My guess is the physical cause in both instances was really a choice for dignity over slow, inevitable decay and the pain which that decay would cause both the persons and their loved ones.

Assisted Death doesn’t cause more deaths …

                                                          it prevents more suffering.


New officers were due to be elected at the radio club meeting this evening.  Based on the weather, I decided to cancel this evening’s meeting.  I know it isn’t the first time the club has done without a January meeting.  We’ll just do the election first thing at the February meeting.

I’ve been nominated to continue as Presiding Office.  I would kind of like that.  It gets George and me out at least one night a month.

We shall see …


One really interesting sidelight from last saturday’s opera, “Pearl Fishers”, was an insight into the magnificent duet between the tenor and baritone.  It is often performed as a concert/recital piece, but the entire opera isn’t produced that often.

The tenor currently singing Nadir (the tenor lead) at the Met, who has sung the duet often but only now in situ, said he had never before paid any attention to the fact that in the opera Nadir is lying through his teeth. 

Puts an interesting slant on how it is sung.


“Mercy Street” premiered last sunday. 

Gritty, dirty, bloody, incisive, some offensive characters, some sympathetic characters, prejudices, mercy, changes …

A bit hard to watch, especially for a nurse trained in the mid- and late-20th century. 

When I was in nurses’ training, one of my classmates had a Civil War surgeon’s instrument kit (one of her ancestors had been a Union doctor).  The tools were shocking.  Doctors got the job done with the best tools available at the time, but it was shocking.

I’ll be watching on sundays.


Politics is not something I discuss (in public) very often.  Differences of opinion are normal and should not lead to anger, but they do lead there often enough that I try not to be there … let alone be an instigator.

But something is happening which has given me pause … the question of what constitutes natural born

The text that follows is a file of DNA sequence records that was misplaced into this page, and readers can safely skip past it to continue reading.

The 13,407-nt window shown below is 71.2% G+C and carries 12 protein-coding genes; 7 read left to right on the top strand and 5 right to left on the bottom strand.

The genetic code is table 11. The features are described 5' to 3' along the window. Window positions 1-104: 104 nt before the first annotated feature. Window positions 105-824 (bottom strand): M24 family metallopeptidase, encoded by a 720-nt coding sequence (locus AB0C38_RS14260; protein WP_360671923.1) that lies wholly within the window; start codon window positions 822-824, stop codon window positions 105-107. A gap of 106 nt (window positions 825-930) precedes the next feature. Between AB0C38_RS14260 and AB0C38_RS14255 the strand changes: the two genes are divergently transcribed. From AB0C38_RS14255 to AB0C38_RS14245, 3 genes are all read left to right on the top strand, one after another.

It seemed a bit silly in re Obama’s birth in Hawai’i since the islands’ history as part of the US predates their state status by quite a long time (why get so upset over the bombing of Pearl Harbor if Hawai’i wasn’t part of the US?). 

But tying eligibility for political office to a parent rather than to place of birth offers a conundrum.  If that is the test, anyone born to a US citizen anywhere in the world and raised in their birthplace having never seen the US or been exposed to its culture or educated in its schools, i.e. knowing nothing about the US, would be eligible to run for the position of President. 

Since US citizens travel and relocate extensively, eventually there would be people on every continent, who know nothing about this country and who, nonetheless, would be eligible.

I know that is way out at the end of probability, even sounding sort of silly, but unless the law defining a natural born citizen is clarified it remains a possibility.

It would seem knowledge of and a relationship with the US should matter more than parentage, i.e. maybe being born in and raised as a US citizen should be the test, not the citizenship of your parents.

Just thinking out loud …


I received another punch last week.

A friend of over 40 years was told a bit before Thanksgiving that her breast cancer had returned, stage 4.  She is currently in the chemo-radiation mode.

The day before Thanksgiving, another friend was diagnosed with stage 4 brain cancer.  He is having radiation treatments.  

Then last week I learned that another friend was diagnosed (on her birthday) with stage 4 esophageal cancer.  She started the chemo-radiation this week.

All of these folks are younger than George or me.

At this stage of life, I expected that friends my age or older would be having these kinds of trouble, just not the younger ones.  I, selfishly, had been thinking they’d be around to worry about me.  So …

Pray hard for my friends in the best interest of all concerned, please.


Headline … “Dog tucks in baby with its nose”.  How did the baby get the dog’s nose?              


The holiday cactus in back of the Montserrat Madonna has finally chosen to bloom.Cactus


A word from Ray Bradbury …